An executive with Saudi Basic Industries Corp. (SABIC) is calling for more collaboration among chemical industry partners to remain competitive and reduce the industry’s carbon footprint.
Chemical producers must offer circular materials to remain viable in today’s economy, wrote Bob Maughon, SABIC’s executive vice president of sustainability, technology and innovation and chief technology officer, in a World Economic Forum column published on March 29.
As explained in the WEF column, “Simply put, offering circular materials is a requirement to stay competitive today, and will usher in a transformation of business models and roles across value chains. A more circular economy can foster deeper collaborations, transforming suppliers into partners and products into services that can be used again. By helping manufacturers, suppliers and retailers embrace circularity, chemical companies act as powerful partners, helping brands respond fast to changing consumer preferences and ultimately earn greater trust.”
He also noted that the chemical sector plays a key role in reducing overall industrial greenhouse gas emissions as the industry supplies most of the materials used in manufactured products. The chemical industry can create 29 million new jobs by embracing low-carbon and energy-efficient technology and processes, he said, citing a report from the Center for Global Commons and Systemiq.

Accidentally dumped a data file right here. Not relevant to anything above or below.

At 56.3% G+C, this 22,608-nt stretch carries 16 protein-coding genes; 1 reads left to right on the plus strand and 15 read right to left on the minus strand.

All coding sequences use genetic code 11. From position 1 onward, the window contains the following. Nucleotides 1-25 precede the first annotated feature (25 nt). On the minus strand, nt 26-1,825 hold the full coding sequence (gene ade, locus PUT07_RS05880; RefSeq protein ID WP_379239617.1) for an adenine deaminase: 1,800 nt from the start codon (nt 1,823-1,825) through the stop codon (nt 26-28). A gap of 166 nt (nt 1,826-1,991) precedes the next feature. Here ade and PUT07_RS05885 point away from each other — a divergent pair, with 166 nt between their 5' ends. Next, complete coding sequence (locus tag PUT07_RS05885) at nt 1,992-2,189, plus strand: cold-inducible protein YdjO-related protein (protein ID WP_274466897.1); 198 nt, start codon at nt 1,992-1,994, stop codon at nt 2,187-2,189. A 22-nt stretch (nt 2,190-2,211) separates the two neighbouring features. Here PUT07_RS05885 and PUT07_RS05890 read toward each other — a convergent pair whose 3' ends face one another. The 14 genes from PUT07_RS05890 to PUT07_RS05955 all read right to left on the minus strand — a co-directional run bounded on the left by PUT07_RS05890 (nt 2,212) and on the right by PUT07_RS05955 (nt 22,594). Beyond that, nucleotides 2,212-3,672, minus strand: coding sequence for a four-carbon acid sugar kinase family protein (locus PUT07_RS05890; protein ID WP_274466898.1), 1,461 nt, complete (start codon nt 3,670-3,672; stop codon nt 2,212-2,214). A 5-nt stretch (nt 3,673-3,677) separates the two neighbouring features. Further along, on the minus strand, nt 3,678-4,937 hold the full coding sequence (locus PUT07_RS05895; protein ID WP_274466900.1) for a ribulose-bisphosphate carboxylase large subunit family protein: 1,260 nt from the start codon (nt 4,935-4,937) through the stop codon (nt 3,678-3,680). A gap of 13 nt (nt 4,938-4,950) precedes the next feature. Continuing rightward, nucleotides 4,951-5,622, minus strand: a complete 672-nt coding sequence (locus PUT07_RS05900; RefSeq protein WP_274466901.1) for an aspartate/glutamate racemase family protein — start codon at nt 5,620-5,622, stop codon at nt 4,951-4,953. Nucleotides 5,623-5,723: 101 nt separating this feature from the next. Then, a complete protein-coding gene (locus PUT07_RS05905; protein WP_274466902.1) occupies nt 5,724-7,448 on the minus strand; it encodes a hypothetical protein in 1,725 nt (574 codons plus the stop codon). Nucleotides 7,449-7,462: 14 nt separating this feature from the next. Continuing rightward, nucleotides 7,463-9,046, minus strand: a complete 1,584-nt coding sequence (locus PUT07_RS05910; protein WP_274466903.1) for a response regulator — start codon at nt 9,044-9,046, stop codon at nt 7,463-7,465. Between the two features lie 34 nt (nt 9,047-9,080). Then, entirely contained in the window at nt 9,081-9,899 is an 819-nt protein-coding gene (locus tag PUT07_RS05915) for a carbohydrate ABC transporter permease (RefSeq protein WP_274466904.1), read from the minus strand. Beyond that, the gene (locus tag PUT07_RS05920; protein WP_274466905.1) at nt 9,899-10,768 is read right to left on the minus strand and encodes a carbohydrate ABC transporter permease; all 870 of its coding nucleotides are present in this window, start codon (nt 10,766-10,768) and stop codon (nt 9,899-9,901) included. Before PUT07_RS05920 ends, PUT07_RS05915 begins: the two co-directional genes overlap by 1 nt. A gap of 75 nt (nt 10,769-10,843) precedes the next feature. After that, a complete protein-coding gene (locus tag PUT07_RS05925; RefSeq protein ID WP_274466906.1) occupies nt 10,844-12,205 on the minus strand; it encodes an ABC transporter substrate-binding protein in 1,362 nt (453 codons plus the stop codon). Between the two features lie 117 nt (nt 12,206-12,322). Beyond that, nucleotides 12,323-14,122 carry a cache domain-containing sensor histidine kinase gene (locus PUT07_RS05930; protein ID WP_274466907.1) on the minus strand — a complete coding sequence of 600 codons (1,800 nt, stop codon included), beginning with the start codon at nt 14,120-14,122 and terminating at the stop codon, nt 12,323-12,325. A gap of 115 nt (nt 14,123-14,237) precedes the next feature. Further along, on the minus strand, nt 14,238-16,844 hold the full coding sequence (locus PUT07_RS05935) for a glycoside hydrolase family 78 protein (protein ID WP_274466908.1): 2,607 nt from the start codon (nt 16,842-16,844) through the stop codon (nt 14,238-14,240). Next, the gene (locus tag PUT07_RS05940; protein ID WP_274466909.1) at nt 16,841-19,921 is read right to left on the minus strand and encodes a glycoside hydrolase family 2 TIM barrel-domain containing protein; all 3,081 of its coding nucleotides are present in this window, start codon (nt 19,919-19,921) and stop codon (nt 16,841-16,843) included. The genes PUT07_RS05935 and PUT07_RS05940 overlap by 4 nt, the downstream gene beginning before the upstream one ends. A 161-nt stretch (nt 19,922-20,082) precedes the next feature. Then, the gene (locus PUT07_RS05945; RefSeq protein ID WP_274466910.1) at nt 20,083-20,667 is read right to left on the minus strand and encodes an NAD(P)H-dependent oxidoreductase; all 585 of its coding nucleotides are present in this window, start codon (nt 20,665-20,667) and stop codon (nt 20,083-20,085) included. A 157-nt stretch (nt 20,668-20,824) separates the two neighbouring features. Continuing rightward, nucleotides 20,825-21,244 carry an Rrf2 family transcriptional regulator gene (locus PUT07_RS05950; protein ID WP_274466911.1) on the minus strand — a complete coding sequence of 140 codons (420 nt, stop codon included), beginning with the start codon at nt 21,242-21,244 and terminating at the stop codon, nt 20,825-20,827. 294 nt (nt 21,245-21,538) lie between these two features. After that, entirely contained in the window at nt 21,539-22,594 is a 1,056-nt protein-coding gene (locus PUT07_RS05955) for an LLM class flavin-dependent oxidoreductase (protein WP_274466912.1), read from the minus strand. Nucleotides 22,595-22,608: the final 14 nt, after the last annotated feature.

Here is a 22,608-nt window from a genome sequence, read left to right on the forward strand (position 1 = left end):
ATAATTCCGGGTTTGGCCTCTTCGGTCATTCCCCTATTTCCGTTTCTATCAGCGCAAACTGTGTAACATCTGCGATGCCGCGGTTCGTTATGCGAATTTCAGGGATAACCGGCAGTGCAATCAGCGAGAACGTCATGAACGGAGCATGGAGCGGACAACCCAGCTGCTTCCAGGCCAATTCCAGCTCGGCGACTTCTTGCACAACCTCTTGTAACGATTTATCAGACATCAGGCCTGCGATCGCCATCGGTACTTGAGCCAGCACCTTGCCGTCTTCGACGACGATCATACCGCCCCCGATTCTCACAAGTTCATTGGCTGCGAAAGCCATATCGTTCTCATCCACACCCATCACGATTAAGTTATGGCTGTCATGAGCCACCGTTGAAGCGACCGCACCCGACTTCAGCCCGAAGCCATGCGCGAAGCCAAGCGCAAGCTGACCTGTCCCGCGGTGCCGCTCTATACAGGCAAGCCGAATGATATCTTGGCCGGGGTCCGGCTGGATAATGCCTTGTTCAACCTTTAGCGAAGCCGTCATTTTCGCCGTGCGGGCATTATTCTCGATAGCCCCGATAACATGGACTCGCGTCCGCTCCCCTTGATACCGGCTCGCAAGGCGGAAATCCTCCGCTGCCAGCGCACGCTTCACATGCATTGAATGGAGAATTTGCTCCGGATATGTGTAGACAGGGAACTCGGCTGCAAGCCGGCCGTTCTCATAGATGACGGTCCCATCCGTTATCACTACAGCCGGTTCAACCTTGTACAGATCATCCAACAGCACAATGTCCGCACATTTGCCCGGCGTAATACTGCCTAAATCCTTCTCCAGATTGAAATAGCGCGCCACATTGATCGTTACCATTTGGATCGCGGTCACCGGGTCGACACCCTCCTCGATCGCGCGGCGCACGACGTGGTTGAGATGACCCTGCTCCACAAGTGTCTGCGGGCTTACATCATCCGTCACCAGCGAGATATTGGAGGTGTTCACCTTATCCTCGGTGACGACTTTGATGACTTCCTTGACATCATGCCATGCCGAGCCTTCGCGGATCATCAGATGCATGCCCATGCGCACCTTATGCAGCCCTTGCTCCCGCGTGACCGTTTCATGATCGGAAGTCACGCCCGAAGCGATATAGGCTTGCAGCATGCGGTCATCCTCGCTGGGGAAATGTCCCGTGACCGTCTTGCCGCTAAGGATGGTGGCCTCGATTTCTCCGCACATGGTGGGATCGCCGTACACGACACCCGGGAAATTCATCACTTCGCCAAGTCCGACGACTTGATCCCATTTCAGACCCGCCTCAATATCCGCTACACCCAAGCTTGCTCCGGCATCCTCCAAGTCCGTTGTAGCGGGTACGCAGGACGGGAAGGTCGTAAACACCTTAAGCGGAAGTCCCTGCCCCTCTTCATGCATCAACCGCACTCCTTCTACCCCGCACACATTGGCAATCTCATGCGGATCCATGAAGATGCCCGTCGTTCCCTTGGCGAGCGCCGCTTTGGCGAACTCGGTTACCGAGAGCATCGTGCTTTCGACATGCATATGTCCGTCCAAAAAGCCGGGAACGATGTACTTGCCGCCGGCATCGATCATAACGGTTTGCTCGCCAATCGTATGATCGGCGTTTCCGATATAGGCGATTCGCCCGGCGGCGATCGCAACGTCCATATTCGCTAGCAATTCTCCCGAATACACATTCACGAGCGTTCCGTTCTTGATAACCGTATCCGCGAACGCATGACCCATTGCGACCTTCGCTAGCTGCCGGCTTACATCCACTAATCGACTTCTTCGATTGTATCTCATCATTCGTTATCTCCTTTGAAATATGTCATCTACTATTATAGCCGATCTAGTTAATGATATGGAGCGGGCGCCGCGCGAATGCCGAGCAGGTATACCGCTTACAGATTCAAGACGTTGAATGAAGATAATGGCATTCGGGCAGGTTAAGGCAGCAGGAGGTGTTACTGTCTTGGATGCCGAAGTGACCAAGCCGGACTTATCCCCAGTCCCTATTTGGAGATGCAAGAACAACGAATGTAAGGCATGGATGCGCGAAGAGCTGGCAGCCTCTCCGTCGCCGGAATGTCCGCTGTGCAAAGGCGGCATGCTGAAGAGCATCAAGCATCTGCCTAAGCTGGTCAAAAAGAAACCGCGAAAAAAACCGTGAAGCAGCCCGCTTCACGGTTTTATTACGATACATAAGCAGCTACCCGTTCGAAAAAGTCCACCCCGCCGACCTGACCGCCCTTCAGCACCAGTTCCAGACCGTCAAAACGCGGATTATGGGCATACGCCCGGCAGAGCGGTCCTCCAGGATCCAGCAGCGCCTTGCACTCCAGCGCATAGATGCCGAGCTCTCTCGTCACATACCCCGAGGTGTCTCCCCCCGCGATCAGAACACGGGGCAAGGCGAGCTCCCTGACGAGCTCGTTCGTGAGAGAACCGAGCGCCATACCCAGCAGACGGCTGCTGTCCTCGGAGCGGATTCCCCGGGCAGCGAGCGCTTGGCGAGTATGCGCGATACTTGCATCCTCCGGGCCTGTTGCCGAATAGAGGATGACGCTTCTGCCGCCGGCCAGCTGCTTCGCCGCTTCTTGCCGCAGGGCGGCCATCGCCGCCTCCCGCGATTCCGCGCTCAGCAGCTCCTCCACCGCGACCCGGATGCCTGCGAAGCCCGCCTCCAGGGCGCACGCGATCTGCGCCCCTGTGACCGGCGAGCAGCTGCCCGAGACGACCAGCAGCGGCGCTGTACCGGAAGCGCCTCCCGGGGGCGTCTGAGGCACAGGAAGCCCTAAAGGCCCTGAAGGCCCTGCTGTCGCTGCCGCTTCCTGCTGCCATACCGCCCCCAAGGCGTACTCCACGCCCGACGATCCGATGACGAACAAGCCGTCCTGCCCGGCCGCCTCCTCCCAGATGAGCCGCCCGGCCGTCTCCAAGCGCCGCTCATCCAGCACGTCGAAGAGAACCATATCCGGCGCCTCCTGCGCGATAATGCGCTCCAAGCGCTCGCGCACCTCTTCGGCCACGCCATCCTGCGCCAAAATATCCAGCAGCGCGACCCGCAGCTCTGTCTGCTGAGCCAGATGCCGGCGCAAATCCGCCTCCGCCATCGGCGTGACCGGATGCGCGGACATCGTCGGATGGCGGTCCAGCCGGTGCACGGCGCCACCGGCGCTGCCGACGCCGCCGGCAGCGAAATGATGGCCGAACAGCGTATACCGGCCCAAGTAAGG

He suggested that SABIC’s two-phase plan to achieve carbon neutrality could serve as a template for other chemical companies’ sustainability efforts. The first phase is a multibillion-dollar plan to reduce direct and indirect emissions levels 20% by the year 2030 using 2018 levels as the baseline. The process includes investments in renewable electricity, low-carbon hydrogen and carbon-capture infrastructure. In the second phase, the company plans to expand upon its phase one advancements and tailor it for each site’s geographic requirements.
SABIC has made several announcements in recent months related to its sustainability efforts. Last week, the company announced that it has joined the Value Balancing Alliance, a global organization that’s developing a methodology to measure the impact of environmental social and governance programs.
In early March, the company said it has partnered with Coolbrook, a Helsinki, Finland-based technology and engineering company, to decarbonize ethylene production via Coolbrook’s Roto Dynamic Reactor technology. And in January, the company said it plans to produce 1 million metric tons of its Trucircle renewable polyethylene and polypropylene materials by 2030.